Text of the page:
During the struggle, “the offender struck a female officer in the face and body and then repeatedly smashed her face into the pavement until she was rendered unconscious,” according to a police report. The officer’s partner used a Taser and pepper spray to stop the attack, according to the report.

Johnson noted that the female officer “could have lost her life last night. … She’s hospitalized right now, but she still has the spirit and the bravery that these officers and firefighters” display every day.

“We have to change the narrative for law enforcement across this country,” Johnson said.

Mayor Rahm Emanuel said he talked to the female officer about her brush with death shortly before Thursday’s awards ceremony.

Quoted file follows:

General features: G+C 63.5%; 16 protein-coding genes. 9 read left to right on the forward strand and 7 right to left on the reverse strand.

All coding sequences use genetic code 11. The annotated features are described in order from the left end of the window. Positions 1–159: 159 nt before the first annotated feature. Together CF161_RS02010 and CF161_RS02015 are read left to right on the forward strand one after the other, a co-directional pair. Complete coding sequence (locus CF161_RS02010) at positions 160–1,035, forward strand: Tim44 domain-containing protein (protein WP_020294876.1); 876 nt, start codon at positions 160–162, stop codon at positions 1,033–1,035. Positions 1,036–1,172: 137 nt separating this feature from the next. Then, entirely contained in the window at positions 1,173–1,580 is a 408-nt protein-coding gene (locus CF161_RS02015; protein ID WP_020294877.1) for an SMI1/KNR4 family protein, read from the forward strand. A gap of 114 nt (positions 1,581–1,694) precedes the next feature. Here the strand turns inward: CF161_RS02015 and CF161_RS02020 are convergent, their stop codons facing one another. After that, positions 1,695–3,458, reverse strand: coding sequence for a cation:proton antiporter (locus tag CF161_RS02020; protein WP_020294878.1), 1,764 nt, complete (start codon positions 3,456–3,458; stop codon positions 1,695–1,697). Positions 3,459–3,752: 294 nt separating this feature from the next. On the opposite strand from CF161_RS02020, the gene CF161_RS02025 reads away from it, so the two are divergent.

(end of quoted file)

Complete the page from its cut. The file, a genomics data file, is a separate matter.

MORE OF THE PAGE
“The good news is, she’s got her spirit and energy about her, her humor and her wits about her. And what was a simple thing turned into what could have been a life-threatening incident,” Emanuel said.

“As I’ve said repeatedly, none of us can quite fully comprehend the split-second decisions that people have to make in that moment and put ourselves in that context. Because in many situations when there’s a fire, we instinctively run away. You run towards it. When there’s an incident of violence, we run away. You run towards it. Clearly a different type of character, training, dedication and duty. The city of Chicago is a better city because you have answered a call.”

The 43-year-old officer has served on the department for 17 years, department spokesman Anthony Guglielmi told the Sun-Times.